How did Robert learn this important lesson? Purely by accident.

He learned it when a tenant who had been in one of his rental houses put in a notice after 21 years! He didn’t start that relationship thinking of ways to keep them that long, it just happened that way.

Imagine that…one of your tenants staying in a rental house you own for 21 years. That would probably end up being one of your most profitable rental investments.

So I asked Robert to lay out his strategy for keeping tenants 20+ years.

That afternoon he gave me 8 keys to keeping a tenant 20 years.

In this post we’ll discuss the first four and in our next post we’ll look at the other four.

1. Buy the Right House

Seems simple, right? But as Robert explained, it’s not so obvious to a normal investor. He explains:

“Many times, investors buy a house because it’s convenient or because it feels like a discounted price when it really isn’t. They’ll buy strange floor plans…maybe something that a bored doctor built for his daughter and he forgot certain things like enough doors or completely left closets out of bedrooms and maybe the windows are in weird places. You know the houses I’m talking about…really strange floor plans. They’re funky, they’re dysfunctional floor plans. And, many times, those houses might look like they’re being sold at discount but they’re really not a discount.

It’s a price adjustment for an irreconcilable defect.

Think about other situations like buying a house on a busy street.

Someone may give an investor a $10,000 ‘discount’ for being on that busy street…but it’s not a discount, it’s a price adjustment for an irreconcilable defect!

So, new investors get tricked into buying something because nobody else will buy it…

Closeup portrait of handsome young man looking shocked surprised in disbelief with hands on face looking at you camera isolated on background. Positive human emotions facial expressions

Sometimes the public are buying houses smarter than investors who will buy things that are dysfunctional for the area. Split foyers are popular in some areas. In many parts of the US, a split foyer is dysfunctional. Nobody wants to walk into a landing and then go up or down or carry their groceries upstairs.

You see town homes with two story steps up to the open door to go into the main level of the house. They learned that didn’t sell very well, so they put the steps on the lower level but the lower level is a garage and a utility room.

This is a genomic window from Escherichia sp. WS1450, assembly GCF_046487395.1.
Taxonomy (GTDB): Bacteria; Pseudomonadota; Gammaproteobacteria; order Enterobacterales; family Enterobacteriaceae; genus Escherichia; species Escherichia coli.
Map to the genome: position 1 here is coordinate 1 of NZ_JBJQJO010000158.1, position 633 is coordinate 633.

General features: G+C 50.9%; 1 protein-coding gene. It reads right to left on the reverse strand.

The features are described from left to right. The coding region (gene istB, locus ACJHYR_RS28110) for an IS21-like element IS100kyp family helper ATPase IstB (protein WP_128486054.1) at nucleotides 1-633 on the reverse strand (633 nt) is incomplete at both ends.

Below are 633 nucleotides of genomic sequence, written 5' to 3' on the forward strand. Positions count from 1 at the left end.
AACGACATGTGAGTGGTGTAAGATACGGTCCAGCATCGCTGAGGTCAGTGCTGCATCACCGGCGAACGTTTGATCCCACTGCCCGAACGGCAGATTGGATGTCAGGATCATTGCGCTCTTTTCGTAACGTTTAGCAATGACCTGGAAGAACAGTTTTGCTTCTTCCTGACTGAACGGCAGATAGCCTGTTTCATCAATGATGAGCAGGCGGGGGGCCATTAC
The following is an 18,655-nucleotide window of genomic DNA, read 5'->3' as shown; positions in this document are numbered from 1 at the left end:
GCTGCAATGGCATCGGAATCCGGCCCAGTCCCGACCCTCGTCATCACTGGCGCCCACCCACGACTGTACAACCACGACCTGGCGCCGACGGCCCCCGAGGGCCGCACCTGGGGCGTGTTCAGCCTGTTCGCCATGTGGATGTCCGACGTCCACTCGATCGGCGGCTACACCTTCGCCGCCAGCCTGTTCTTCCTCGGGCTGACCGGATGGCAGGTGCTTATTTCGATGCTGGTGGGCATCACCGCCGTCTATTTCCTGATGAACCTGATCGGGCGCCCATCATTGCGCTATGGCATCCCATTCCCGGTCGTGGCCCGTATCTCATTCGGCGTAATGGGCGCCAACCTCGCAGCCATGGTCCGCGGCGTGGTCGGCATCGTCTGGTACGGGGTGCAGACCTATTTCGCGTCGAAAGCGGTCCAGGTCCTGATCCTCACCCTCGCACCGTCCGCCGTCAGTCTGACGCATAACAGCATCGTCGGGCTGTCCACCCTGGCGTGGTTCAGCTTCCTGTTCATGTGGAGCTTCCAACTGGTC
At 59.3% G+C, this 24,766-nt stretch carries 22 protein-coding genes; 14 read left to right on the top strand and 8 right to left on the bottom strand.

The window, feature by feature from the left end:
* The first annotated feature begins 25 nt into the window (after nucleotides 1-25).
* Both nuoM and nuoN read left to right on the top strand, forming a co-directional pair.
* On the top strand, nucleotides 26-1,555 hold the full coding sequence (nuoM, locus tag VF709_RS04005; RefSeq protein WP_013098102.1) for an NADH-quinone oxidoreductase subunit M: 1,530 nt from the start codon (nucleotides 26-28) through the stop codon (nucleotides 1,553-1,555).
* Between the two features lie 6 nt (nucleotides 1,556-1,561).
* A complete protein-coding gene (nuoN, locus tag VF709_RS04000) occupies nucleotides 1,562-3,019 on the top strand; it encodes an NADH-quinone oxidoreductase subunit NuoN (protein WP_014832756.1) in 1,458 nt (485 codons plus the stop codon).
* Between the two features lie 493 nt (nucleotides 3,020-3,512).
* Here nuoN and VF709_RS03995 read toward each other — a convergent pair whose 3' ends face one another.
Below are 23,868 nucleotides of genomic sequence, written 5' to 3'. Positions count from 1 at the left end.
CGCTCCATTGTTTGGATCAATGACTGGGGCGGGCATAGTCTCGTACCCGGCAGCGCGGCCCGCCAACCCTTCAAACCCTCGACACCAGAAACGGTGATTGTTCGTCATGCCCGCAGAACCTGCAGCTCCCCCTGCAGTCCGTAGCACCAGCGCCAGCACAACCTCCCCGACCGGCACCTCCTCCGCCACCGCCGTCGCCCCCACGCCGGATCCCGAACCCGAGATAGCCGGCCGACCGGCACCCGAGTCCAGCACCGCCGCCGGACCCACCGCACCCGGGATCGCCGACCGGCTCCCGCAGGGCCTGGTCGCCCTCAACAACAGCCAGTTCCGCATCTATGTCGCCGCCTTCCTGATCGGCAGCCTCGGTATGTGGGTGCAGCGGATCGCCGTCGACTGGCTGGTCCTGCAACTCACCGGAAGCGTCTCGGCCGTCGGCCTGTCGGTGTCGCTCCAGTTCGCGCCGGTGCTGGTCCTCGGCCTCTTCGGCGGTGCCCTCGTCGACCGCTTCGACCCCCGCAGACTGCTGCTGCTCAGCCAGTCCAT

They still have to walk up steps to get to the living area and they still walk up another steps to get up to the bedroom. People who live in those houses figure out pretty quickly that they don’t want to live there.

The ‘wrong house’ in my model in Atlanta could mean a steep driveway. Any potential tenant who moves to Atlanta from the North wouldn’t buy a steep driveway because they think about the difficulty of snow and ice on a steep driveway.

We actually had a steep driveway that people parked up the on street and always walked down the driveway and then up steps into the front door. In their third year in the house, the brakes weren’t set and the car rolled down the driveway into the rec room. It went right into the furnace and into the rec room where they were sitting.

So while you might get better prices for these considerations, don’t mistake them for a discount…and don’t let your investors get tricked into buying them.

They’ll buy something that’s been on the market a long time and they think they’re getting a discount. When they get ready to resell it, they’re going to have to give the same price adjustment for an irreconcilable defect.

So, the public is sometimes smarter than investors. They want vanilla. They want floor plans designed by national builders. CalAtlantic Homes, Pulte Homes, D.R. Horton. They have tried and tested floor plans.

They know what the public likes and what the people like to walk and flow through.

In this town, Eastern Airlines used to be strong here. Pilots were making a lot of money and could only work 10 days a month, so they had a lot of free time. And one of the things they did is go out and build houses.

Now we’ve got houses in this town where you’ll walk in and face a wall and you either have to go left to the living room or right to the bedrooms but you’ve got this great big wall in front of you. Crazy!